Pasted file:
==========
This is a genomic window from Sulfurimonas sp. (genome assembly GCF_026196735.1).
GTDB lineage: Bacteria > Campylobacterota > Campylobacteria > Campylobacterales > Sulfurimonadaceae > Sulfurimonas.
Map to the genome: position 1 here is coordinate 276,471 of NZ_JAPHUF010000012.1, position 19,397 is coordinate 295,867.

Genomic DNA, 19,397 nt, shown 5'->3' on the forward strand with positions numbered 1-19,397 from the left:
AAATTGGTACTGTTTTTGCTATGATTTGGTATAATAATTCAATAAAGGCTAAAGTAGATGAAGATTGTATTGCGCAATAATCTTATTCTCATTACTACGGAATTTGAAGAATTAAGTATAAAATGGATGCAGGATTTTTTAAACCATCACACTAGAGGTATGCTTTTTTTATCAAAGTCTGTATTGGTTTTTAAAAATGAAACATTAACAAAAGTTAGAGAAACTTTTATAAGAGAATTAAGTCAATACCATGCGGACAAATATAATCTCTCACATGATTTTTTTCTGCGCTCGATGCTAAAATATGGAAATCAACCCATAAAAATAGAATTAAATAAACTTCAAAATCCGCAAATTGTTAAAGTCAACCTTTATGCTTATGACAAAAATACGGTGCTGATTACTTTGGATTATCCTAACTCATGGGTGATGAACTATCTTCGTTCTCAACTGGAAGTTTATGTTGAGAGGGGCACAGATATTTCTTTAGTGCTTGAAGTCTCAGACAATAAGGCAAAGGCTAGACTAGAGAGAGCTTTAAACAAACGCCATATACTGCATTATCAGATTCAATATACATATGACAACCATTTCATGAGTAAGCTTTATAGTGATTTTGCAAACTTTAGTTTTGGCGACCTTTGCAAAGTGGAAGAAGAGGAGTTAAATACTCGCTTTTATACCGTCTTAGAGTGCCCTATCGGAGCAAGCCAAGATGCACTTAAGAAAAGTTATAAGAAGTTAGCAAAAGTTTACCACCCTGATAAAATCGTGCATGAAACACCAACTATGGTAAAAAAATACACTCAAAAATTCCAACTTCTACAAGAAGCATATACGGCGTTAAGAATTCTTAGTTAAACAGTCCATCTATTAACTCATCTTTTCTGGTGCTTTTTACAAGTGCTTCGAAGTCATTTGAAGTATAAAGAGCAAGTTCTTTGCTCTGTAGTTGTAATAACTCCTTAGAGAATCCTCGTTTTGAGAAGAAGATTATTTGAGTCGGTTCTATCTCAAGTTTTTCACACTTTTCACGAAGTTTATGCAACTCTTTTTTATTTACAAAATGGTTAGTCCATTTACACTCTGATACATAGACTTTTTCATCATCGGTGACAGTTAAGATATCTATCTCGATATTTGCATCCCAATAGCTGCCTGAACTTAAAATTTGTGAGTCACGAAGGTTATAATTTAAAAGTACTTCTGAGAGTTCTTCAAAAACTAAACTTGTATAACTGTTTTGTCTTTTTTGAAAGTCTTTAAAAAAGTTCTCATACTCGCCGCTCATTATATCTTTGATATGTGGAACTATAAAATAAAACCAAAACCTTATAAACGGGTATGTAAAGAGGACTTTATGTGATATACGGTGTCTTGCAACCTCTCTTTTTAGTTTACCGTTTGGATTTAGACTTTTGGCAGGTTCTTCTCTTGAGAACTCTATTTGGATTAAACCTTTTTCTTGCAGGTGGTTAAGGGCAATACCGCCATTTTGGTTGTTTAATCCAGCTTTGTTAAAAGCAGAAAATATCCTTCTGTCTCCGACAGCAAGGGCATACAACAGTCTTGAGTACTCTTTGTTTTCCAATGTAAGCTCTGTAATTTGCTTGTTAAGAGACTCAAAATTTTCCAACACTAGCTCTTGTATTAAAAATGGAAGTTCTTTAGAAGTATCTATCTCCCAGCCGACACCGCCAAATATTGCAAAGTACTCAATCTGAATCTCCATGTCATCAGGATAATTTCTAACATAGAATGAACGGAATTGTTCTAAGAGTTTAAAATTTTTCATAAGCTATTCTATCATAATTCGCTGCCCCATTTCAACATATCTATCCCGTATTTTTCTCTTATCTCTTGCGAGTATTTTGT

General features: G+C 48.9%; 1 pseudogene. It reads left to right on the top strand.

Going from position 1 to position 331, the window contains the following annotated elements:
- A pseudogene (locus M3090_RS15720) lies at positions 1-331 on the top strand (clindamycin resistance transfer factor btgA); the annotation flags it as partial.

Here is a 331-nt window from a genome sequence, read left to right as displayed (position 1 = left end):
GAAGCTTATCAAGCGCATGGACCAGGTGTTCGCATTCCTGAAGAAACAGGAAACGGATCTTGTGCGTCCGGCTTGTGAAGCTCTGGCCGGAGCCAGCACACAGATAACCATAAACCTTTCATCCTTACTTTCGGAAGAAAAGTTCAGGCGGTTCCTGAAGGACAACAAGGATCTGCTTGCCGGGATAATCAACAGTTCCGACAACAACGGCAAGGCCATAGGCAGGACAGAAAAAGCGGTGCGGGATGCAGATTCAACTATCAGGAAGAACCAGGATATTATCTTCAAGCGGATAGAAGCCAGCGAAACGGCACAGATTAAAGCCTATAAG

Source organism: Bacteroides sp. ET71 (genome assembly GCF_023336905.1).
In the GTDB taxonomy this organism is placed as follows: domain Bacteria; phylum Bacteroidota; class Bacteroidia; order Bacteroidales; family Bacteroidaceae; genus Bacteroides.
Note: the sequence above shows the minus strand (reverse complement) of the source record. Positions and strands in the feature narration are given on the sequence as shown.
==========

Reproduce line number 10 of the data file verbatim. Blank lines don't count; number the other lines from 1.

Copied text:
GAAGCTTATCAAGCGCATGGACCAGGTGTTCGCATTCCTGAAGAAACAGGAAACGGATCTTGTGCGTCCGGCTTGTGAAGCTCTGGCCGGAGCCAGCACACAGATAACCATAAACCTTTCATCCTTACTTTCGGAAGAAAAGTTCAGGCGGTTCCTGAAGGACAACAAGGATCTGCTTGCCGGGATAATCAACAGTTCCGACAACAACGGCAAGGCCATAGGCAGGACAGAAAAAGCGGTGCGGGATGCAGATTCAACTATCAGGAAGAACCAGGATATTATCTTCAAGCGGATAGAAGCCAGCGAAACGGCACAGATTAAAGCCTATAAG